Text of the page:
Cruelties all around.  Neither the Nationalists nor the communists can claim in these pages to be great humanitarians.  In fact Prof Pickowicz at UCSD claims that the land reform struggles against the land lords that often resulted in murder, orgy like feasts, and then murderous redemption, almost lead to the collapse of the CCP.  Had the CCP not pulled back on the reins of the frustrated peasants in that time, then their support might have collapsed.

Bonus question.  What do the stars stand for?  Extra secret double bonus question.  How do you reconcile the answer to the first question with your understanding of Marxism?

Terms in this chapter that I count;

Guomindang                 CCP                Chiang Kai Shek

Mao Zedong                George Marshall           Lin Biao                       fabi

Deng Xiaoping       PRC                Liu Shaoqi                Zhou Enlai

So ask yourself, what did Lin Biao do here?  What about Deng Xiaoping and George Marshall?  Keep focused on the terms and their relation to the chapter and you’ll be fine.  Good luck!

WWII in China, according to Spence

Tuesday, December 10th, 2013

How was “China’s War” our war?  You’ve been here before.  This is WWII.  How is that we have posters such as these seeking relief for the Chinese?

There was another one I couldn’t save that showed a portrait of a Chinese soldier saying “This man is your friend.  He fights for your freedom.”  So whats up with all these English language relief posters for China?

There is lots of great stuff in this chapter.  Your terms are, in this chapter;

Guomindang                 CCP                Marco Polo bridge                   Chiang Kai Shek

Long March*               Burma Road     united front

“New Fourth Army Incident”                Gen Joseph Stillwell                  “Hongkew”

Mao Zedong                    fabi

So, place each of them in context in the chapter, the fabi is the Chinese currency, part of their nationalism, that the Japanese seek to undermine.  The “united front” is the alliance of the nationalists and the communists against the Japanese which is effectively ended with the “New Fourth Army Incident.”

There are other things that you should catch just because of context or humor.  Remember that test question about American involvement prior to Dec 7?  There is good evidence in here for that.  What is it?  What was Stillwell’s nickname for Chiang?  Hysterical.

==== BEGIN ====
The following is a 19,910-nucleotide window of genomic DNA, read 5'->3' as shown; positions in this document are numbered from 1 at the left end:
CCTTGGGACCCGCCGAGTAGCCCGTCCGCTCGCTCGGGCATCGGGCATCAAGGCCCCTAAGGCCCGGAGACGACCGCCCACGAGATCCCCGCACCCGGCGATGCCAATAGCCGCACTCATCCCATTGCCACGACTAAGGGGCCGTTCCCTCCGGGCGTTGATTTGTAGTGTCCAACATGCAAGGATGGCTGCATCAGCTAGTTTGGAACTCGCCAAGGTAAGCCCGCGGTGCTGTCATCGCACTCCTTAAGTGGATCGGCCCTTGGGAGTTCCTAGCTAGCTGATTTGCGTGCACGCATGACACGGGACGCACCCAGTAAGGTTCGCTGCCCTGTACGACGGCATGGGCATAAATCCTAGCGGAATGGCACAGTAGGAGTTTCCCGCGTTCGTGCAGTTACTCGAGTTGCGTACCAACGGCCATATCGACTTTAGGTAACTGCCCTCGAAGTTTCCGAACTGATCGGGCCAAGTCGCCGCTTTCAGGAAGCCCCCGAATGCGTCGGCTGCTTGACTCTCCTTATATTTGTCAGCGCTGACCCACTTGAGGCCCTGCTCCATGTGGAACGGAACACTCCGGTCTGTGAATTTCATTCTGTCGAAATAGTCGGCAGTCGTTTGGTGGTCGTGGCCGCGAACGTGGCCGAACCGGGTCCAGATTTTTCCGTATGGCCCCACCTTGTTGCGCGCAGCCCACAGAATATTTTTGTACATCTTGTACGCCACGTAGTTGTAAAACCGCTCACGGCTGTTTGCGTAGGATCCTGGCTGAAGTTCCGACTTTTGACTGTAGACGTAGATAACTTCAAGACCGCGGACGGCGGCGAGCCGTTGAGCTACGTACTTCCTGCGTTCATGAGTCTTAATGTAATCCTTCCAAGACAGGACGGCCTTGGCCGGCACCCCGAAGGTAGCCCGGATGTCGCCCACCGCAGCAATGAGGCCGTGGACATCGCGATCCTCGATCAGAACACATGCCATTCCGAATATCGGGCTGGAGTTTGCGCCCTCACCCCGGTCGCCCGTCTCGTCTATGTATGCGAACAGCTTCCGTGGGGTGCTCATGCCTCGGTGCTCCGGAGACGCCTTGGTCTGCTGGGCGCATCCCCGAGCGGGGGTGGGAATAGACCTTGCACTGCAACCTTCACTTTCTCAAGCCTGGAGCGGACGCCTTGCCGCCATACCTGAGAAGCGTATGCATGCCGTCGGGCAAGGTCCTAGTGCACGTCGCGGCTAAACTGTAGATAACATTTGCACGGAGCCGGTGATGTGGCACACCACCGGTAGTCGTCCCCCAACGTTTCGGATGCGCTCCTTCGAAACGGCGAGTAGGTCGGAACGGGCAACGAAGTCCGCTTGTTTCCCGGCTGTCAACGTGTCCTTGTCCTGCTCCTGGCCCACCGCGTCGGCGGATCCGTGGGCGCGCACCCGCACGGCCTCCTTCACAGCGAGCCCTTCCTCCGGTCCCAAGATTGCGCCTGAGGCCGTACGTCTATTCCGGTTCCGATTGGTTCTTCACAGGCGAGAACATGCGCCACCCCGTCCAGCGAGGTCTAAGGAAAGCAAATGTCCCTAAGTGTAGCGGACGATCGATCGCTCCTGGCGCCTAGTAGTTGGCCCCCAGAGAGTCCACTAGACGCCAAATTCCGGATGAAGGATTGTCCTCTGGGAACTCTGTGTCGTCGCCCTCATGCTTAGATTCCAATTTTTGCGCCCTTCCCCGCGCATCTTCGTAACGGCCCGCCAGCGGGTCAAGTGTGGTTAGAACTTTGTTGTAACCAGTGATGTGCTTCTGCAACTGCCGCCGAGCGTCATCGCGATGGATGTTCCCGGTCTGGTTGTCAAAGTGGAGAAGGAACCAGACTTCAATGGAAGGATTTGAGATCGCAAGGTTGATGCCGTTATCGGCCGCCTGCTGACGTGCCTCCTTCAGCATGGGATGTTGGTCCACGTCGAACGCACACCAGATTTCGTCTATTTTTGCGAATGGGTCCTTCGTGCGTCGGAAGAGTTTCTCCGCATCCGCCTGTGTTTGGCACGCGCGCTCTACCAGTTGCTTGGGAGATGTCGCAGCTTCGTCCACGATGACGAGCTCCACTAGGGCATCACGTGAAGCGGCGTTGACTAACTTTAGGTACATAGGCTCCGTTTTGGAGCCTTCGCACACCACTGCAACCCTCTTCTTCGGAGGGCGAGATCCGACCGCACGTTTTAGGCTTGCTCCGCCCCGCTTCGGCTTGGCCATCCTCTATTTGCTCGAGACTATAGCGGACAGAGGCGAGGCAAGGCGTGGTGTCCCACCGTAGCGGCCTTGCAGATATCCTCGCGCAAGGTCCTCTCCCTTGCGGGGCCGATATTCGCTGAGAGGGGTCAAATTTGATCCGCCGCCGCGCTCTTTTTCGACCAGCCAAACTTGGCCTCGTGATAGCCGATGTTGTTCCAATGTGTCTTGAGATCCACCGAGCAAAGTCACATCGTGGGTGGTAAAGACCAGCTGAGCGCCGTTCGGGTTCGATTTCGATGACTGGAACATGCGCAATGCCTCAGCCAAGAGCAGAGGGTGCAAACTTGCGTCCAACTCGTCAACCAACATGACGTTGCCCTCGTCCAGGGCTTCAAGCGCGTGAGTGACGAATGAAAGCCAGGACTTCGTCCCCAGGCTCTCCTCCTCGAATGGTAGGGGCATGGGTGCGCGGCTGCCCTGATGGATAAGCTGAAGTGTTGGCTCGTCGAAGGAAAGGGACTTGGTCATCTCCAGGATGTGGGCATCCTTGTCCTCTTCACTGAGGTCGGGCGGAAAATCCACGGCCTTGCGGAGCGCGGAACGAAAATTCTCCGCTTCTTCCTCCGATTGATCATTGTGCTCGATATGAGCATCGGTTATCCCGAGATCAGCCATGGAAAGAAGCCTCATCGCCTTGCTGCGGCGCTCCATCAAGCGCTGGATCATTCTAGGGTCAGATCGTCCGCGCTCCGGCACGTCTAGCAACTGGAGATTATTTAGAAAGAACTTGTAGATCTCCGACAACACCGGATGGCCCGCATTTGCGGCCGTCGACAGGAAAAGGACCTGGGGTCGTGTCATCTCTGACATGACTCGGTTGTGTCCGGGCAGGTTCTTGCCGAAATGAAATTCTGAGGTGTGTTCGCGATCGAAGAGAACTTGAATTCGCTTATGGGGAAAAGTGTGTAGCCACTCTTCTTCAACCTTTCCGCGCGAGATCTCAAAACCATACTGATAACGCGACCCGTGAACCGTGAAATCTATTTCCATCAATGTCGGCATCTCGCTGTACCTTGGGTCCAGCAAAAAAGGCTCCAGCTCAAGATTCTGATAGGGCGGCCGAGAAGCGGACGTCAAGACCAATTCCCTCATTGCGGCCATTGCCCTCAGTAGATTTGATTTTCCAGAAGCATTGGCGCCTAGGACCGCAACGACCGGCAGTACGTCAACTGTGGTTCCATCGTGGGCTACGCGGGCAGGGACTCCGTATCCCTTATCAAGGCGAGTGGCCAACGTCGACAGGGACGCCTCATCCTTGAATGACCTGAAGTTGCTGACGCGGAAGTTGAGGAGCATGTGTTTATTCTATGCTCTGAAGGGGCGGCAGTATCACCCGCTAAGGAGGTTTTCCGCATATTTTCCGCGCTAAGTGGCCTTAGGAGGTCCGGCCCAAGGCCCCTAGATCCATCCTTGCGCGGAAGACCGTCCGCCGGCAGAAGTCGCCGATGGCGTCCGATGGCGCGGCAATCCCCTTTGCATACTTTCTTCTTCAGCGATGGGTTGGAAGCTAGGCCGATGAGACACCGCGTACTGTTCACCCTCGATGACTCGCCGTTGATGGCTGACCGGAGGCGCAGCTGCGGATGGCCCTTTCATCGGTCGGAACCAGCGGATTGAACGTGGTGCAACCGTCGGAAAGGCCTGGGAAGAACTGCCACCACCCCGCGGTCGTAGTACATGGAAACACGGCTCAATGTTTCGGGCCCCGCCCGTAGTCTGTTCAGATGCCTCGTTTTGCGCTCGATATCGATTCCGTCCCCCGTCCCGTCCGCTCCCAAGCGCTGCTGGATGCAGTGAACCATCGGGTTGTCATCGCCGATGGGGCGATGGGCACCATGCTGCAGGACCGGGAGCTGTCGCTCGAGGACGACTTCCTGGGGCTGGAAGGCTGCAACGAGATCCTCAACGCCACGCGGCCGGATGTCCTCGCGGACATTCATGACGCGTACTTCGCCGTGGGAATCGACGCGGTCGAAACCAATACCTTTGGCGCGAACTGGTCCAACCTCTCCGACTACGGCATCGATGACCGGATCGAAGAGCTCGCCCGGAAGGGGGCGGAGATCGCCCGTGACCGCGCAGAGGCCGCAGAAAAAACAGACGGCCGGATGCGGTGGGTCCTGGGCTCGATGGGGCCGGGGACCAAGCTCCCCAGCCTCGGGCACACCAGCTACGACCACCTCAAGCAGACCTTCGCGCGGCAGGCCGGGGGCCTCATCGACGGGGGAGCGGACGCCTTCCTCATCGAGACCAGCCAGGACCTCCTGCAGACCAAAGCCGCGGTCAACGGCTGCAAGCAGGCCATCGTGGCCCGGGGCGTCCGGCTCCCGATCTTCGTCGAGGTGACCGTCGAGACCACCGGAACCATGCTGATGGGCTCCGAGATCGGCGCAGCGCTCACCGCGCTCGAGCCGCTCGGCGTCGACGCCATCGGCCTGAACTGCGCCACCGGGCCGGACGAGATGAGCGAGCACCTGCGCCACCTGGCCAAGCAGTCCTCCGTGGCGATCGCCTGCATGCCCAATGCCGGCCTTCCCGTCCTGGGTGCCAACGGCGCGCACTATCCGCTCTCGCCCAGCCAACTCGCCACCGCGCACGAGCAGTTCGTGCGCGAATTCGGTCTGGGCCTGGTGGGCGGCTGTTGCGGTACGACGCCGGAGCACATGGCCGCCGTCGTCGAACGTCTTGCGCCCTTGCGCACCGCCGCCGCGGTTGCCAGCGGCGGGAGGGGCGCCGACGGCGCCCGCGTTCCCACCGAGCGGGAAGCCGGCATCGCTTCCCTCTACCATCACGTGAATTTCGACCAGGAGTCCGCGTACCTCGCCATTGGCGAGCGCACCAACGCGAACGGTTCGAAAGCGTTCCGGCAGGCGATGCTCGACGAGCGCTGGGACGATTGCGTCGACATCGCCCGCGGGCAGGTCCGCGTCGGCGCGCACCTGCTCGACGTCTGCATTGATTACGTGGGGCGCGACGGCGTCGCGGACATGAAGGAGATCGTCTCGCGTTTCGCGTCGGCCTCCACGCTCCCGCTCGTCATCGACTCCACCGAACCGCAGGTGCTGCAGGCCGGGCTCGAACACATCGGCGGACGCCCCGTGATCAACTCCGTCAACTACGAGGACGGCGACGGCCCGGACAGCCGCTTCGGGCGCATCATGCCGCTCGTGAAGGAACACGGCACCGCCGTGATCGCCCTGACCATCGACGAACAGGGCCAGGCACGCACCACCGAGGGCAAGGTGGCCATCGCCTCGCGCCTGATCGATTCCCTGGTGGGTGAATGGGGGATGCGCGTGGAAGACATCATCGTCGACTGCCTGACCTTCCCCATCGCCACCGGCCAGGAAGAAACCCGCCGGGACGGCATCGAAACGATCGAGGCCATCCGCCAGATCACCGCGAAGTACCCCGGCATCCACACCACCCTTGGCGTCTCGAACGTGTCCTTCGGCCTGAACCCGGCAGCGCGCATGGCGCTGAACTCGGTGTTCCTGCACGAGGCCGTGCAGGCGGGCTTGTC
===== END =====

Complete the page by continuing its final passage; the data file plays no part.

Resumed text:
See you tomorrow.

Keep an eye on those terms.  They should make life easier here.  Questions, comments, confusions?

 

Test Day

Friday, December 6th, 2013

cause of cold war

I normally don’t post on test days but I found this neat, simple graphic.  Everything, even Nelson Mandela and Apartheid in South Africa, comes to be seen through the lens of the Cold War.  Much like today where nearly everything is seen through the “War on Terror”.  Have we always been so binary?  Before ’45 was it all about the Axis powers? Before that was it all about the Great Depression?  The North v the South?  The World is such an exceedingly complex place how can intelligent, thinking, rational people so easilly reduce that complexity to Good v Evil?

ambrose on korea

Tuesday, December 3rd, 2013

I love this image and caption.  Those “cheeky” Brits!  The image is, of course, Kim Il Sung’s son, Kim Jong-il, the leader of North Korea until his death in December 2011, but it nicely illustrates the isolation that N Korea has endured.

A&B portray the events in Korea a wee bit different than Dr K.  I don’t recall Kissinger painting Truman as needing this crisis in Asia in the same way that A&B insist on.

Also interesting for me here is this little voice going off in my head about the 1950s and “Leave it to Beaver”.  The economic vitality of 1950s America that we can all picture with 3BR 2 Ba houses spreading into suburbia, tailfins on Cadillacs and TVs selling us soap…  well A&B say it shouldn’t have happened.

If permanent containment was to come, and it did, than America would have a “permanent postponement of the social and economic promises of the New Deal”. (124)

So what’s up?  The economic promises of the New Deal, stability, low unemployment, rising GDP all happened.  Why?  We were spending all our money on defense.  How did everything go so “well”?

As you might have guessed I sort of think the answer is in the question.  We were spending all our money on defense.  If you like things that fly or go fast or are secret or all three read this;

one of my favorite books of the era.  The military industrial complex as it has come to be called includes Lockheed, Boeing, and our own General Atomics.  These domestic industries get fed billions of government dollars and those employees go and buy Cadillacs and TV and soap.  Its all connected.
“Why are things so bad today when we’re spending even more billions on defense? ”, you might ask.  I don’t know.  Ask Strebler.  I think though, that the economic doldrums of the 1970s and the post 2007 era, haven’t stopped the ever banking up of the GDP.  I frankly worry about the trillions in cuts known as the sequester, because those cuts mean cuts in contracts, cuts in jobs, and less people buying Cadillacs, TVs and Soap.  From an environmentalist standpoint I praise less consumption, but from the desire for a stable economy I’m concerned.
What about you?